Always Be Learning

This was first published on my mailing list The Looking Glass. Every week, I answer a reader’s question.

How do you infuse learning into your life?

We are so busy with everyday work, dealing with kids while home and all exhausted to fall asleep before opening a book to read. Curious if you have tips on how to keep learning outside work with a growth mindset.

I was delighted to receive this question because it’s something I think about all the time. Everyone has a different answer for “what gives you the most satisfaction in your work?” but for me learning is pretty much tops. I love the idea that no matter where I go or what I do, whether the waves are gentle or unkind, what I’ve learned stays with me forever. I find it incredibly inspiring that in one year, or five, or ten, I could be a better person than I am today — wiser, more compassionate, more skilled, capable of greater good. But to do that, I must learn. I must understand my blind spots and biases. I must spelunk the caves of the known unknowns as well as try to stumble upon the unknown unknowns.

But the beautiful thing about learning is that there are lessons everywhere if we only look closely. In this way, it’s like practicing gratitude. We humans aren’t great at gratitude because we are wired to see the negative. Sometimes it takes a sudden, momentous event like a near-death experience to jolt us into realizing how much there is to be thankful for every single day. I’m starting to see learning in the same way. Learning doesn’t have to come from the big, momentous things: books, lectures, formal instructions. Learning can come from anywhere. The question is: how attuned are we to picking up those lessons? Here are my three takeaways on how to best continue learning even when life is hectic.

Learning from others

This is the most reliable and frequent source of learning, in my opinion. Everyone has strengths, and no matter who you meet, they all have something they can teach you. One way to look at this is to ask, “What skills or experience does this person have that are stronger than mine?” or “What qualities do I admire about this person?” Note that this is different than asking “Do I admire or like this person?” The answer to the latter can be “No” but you can still take away something from your interactions with them. For example, I learned some of my most valuable lessons in persuasion from someone who I could never be friends with.

There is another hugely valuable learning that you get from others: they can help you better understand and improve yourself through feedback. If there is a secret sauce to self-improvement, it’s this: ask for feedback all the time. The beauty of this tactic is that anybody can do it. It doesn’t cost you any money, and it doesn’t depend on special circumstances. The only hurdle you need to overcome is yourself — can you remember to ask for feedback frequently? Can you be humble and self-aware enough to do so? Can you hear the feedback with an open mind and then incorporate that into your day-to-day? These things aren’t easy, but if you care about learning and approaching things with a growth mindset, getting more feedback is the rocket-ship path to improvement.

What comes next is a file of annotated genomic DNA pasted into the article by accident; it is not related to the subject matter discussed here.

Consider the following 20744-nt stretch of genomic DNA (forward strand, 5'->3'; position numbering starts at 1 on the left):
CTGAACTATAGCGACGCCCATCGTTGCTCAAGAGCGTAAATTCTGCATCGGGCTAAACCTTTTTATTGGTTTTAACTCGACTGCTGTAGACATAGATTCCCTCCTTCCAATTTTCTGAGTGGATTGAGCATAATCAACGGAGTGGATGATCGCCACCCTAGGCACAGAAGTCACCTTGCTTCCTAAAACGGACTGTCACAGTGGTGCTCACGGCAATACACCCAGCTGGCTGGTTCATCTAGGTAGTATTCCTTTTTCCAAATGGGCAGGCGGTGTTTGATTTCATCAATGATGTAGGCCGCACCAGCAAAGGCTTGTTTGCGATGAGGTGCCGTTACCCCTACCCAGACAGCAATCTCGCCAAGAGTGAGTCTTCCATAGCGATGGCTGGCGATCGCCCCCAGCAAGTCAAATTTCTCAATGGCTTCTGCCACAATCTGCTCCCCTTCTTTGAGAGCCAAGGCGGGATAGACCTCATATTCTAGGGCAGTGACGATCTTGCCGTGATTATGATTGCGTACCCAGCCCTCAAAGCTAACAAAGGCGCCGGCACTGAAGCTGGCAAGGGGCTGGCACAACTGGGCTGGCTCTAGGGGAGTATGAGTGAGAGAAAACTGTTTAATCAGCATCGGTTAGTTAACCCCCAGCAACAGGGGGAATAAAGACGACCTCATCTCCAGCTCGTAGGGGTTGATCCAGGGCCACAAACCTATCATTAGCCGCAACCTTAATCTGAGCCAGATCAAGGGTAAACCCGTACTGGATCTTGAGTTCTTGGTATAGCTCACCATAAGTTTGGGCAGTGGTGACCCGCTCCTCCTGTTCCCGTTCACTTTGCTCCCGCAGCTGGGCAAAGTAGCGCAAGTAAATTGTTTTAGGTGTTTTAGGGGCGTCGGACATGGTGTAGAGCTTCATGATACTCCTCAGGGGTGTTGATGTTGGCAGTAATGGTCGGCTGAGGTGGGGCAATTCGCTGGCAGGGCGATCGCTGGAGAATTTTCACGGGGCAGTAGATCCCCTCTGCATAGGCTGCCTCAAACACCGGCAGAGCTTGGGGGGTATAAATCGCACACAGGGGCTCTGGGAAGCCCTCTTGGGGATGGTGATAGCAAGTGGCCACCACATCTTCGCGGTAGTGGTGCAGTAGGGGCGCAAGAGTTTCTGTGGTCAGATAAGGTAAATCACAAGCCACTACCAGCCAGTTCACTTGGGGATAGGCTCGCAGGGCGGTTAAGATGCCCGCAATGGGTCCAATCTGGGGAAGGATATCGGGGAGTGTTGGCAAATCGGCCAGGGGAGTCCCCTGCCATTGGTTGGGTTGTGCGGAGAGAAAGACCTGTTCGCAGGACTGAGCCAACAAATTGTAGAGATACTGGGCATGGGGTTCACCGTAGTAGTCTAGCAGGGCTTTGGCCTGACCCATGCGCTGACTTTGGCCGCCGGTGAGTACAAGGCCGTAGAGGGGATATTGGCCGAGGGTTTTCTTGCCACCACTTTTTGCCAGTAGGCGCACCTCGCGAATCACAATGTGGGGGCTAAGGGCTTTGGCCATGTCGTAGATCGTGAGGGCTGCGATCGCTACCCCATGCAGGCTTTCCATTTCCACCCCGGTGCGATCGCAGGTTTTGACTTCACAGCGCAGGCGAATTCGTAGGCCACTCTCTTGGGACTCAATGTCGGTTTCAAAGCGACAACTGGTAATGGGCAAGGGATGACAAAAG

Reading

Reading is truly one of the greatest sources of learning there is. And today, with better access than ever before thanks to the Internet, we can read to inhabit the shining minds of millions and learn about topics we would never otherwise encounter in our day-to-day. But, you don’t have to read just books. You can read articles, magazines, blogs (or watch videos, which isn’t “reading” per se but can fulfill the same purpose.) The key thing is to to be intentional with what you spend time reading (or watching), even if it’s just for 10 minutes a day (this is enough, in my experience, to pick up something useful). I used to read tons of articles in my social media feed before I realized I usually ended up not remembering anything useful because I was skimming too quickly. Nowadays, I am choosier about which publications and types of articles I read — I’m less worried about being “caught up” and I spend more time with content that I hope will expand my thinking.

I’ve also come to realize that the value from reading doesn’t come from quantity. I used to think it was way better to read twenty books than two. Now, I think what matters most is how much you retain. It’s a shame how many thousands of books I’ve completed that I can’t really tell you very much about. Nowadays, when I come across a book that pushes my thinking, I slow down. I highlight passages and take notes. Even before I’ve finished the book, I’m usually re-reading old passages to try and make sure I’ve internalized the lessons. For this reason, it can take me a long time to finish a book. (Sapiens took me three months; Made to Stick took me over a year.) Last year, I only read a handful of books, but each one had a much greater impact on my worldview.

Deeper learning through reflecting and teaching

Related to the above, in order to better retain the lessons, I spend a lot of time reflecting. I keep journals about what I’ve learned every month. I make lists of “my top lessons on X”. I jot down goals and check in on those goals twice a year. Studies show that writing and reflecting helps you learn more deeply. It’s also well-proven that teaching is an effective learning tool. This is a big reason why I started my blog, and why I continue to write weekly. If writing’s not your thing though, you can also get this benefit through habits like telling a friend or significant other what happened to you the other day that made you realize something new, or explaining to them what you’ve been reading.

Have a wonderful week of new learning.


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